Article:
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Manyikeni and Chibuene

Date of Submission: 15/09/1997
Criteria: (iii)
Category: Cultural
Submitted by:
Department of Monuments
Coordinates: Manyikeni: Lat. 22°14'00" S ; Long. 34°48'30" E Chibuene: Lat. 22°02'00" S ; Long. 35°19'30" E
Ref.: 919
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Description

Manykeni is a Zimbabwe tradition regional centre of the second millennium AD. The site comprises a stone wall enclosure and surrounding settlement situated about 52 km west of Vilanculos in south-central Mozambique.

The relevance of Manykeni is the relationship between the interior and the coast. Manyikeni was a town belonging to a state which capital was located at Great Zimbabwe, within the Zimbabwe Tradition complex. -

Evidence of exchange - A range of finds from Manyikeni indicate outside contacts and the relative distribution of these finds in a site which is clearly spatially differentiated is of considerable interest.

A considerable collection of glass beads has been made at the site. In general, many more beads were recovered from the enclosure area than outside and this is reflected in the occurence of gold which was only found on the enclosure platform. A single find of a iron gong from a midden close to the enclosure indicates the possibility of contact with the interior; similar gongs are reported from a number of Zimbabwean sites. Widespread finds of sea shells indicate contact with the coast This contact was possibly made through Chibuene, a coastal shellmidden, located only some 50 km away from Manyikeni. Glazed pottery is rare with a single surface find of green celadon and one fragment of the more recent blue and white chinese porcelain.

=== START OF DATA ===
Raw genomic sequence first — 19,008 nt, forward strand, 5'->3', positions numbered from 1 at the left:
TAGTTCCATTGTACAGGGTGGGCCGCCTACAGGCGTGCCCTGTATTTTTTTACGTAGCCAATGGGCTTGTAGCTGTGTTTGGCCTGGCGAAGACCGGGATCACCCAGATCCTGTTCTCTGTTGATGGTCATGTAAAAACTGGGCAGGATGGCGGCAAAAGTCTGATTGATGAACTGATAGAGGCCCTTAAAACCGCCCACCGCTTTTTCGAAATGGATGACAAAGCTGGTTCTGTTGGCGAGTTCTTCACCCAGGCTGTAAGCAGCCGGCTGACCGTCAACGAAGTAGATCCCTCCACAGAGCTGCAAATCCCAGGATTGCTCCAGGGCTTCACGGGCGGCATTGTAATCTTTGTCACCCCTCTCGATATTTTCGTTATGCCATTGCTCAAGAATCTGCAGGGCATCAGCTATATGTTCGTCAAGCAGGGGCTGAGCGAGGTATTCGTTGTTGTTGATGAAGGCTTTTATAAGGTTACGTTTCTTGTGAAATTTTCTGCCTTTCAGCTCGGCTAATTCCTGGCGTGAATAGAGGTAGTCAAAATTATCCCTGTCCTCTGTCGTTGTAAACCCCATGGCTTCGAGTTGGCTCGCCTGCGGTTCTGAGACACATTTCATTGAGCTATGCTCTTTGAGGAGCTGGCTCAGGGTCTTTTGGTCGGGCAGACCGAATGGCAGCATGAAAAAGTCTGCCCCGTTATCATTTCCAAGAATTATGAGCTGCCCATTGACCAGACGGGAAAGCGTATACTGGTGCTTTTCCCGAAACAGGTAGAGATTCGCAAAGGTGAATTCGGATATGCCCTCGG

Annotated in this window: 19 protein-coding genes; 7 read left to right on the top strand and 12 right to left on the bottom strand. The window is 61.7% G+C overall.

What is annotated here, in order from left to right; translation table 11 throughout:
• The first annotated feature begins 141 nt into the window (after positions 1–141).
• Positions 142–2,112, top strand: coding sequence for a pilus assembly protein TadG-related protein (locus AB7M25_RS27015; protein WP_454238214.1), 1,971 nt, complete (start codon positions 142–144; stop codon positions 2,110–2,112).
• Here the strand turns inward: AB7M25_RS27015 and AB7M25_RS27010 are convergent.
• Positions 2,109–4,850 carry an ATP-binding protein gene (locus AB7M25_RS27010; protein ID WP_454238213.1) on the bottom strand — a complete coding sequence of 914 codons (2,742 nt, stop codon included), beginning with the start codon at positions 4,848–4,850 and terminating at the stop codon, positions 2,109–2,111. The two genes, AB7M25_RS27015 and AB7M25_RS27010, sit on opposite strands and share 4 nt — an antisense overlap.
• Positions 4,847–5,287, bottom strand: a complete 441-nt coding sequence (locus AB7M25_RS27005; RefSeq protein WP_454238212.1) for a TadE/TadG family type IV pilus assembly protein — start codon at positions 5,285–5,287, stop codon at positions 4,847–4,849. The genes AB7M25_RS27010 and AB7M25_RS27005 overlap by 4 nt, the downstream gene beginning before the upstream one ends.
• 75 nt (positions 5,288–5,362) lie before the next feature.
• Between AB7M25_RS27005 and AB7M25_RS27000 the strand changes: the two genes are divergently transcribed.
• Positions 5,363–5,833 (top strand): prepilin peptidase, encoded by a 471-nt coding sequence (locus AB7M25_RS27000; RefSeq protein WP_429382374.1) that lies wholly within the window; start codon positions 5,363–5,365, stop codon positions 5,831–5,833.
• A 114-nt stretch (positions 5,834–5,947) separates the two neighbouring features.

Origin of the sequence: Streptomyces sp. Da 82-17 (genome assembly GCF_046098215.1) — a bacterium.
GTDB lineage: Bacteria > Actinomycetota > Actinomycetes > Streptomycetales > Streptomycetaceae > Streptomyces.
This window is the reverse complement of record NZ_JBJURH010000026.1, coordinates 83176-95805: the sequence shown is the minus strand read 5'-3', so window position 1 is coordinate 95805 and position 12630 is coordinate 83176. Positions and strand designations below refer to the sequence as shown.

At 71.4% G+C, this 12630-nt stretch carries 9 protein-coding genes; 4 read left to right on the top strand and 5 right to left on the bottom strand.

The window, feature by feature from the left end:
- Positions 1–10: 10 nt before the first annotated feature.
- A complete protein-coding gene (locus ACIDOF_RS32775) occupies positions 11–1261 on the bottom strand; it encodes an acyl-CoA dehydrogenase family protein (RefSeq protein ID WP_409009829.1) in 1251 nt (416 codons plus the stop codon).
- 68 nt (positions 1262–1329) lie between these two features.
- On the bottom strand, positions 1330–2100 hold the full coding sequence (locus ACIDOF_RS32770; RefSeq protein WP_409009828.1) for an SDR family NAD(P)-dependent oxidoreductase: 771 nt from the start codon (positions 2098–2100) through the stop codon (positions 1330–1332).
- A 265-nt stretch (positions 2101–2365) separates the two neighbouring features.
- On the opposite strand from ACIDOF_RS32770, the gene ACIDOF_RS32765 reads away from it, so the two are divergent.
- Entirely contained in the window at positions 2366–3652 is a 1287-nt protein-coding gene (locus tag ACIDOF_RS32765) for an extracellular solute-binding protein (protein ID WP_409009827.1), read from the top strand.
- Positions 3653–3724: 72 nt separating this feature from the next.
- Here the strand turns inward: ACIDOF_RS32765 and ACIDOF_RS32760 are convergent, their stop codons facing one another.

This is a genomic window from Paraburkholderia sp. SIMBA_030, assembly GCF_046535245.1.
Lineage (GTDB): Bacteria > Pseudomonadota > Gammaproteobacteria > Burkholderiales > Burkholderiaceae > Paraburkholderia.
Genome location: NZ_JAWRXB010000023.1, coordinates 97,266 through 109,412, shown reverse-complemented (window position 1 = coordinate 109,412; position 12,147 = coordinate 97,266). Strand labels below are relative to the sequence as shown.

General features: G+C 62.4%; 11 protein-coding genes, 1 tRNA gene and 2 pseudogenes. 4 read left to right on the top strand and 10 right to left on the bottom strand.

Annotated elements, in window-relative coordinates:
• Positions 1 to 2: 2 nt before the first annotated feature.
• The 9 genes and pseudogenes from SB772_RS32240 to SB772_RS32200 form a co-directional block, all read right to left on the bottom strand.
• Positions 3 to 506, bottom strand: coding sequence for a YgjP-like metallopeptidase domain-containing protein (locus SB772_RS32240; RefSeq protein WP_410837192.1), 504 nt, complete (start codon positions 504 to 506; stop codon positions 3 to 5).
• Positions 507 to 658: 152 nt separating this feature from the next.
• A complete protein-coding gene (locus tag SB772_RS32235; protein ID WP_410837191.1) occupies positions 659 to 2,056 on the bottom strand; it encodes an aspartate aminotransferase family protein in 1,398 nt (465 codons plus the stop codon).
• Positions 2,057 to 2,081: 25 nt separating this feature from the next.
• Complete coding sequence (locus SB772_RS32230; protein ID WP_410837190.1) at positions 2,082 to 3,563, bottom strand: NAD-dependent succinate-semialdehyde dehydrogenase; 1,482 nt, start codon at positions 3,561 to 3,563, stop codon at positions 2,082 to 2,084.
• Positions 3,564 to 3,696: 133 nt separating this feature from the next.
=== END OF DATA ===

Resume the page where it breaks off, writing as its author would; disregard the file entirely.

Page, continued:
Chibuene is a coastal trading station of the late first and early second millennium AD.

The site is situated very close to the seashore 5 km south of Vilanculos (c 700 km north of Maputo) southern Mozambique.

Evidence for exchange - Chibuene is undoubtably the site richest in exotic objects yet found on the coast of Mozambique and being c 250 km south of Sofala document most interesting ocurrence of early trade goods, particularly in

view of recent evidence for social differentiation and the -ocurrence of considerable quantities of exotic goods at Bambandyanalo and Schroda in the Limpopo valley from c 850 AD onwards. Numerous fragments of imported Islamic glazed wares and glass beads and bottle fragments have been recovered in the lower occupation. The early radiocarbon dates that the imports from the lower occupation are all earlier than c 1000 AD underline the importance of the site. The presence of these imported goods at Chibuene well south of Sofala indicates that the southern Mozambique coast was integrated at an early stage into the Indian Ocean trade network. Crucibles, one certainly used for melting down gold were recovered from upper occupation. Loose globules of gold were found as well. The most obvious source for gold is of course the Zimbabwe plateau.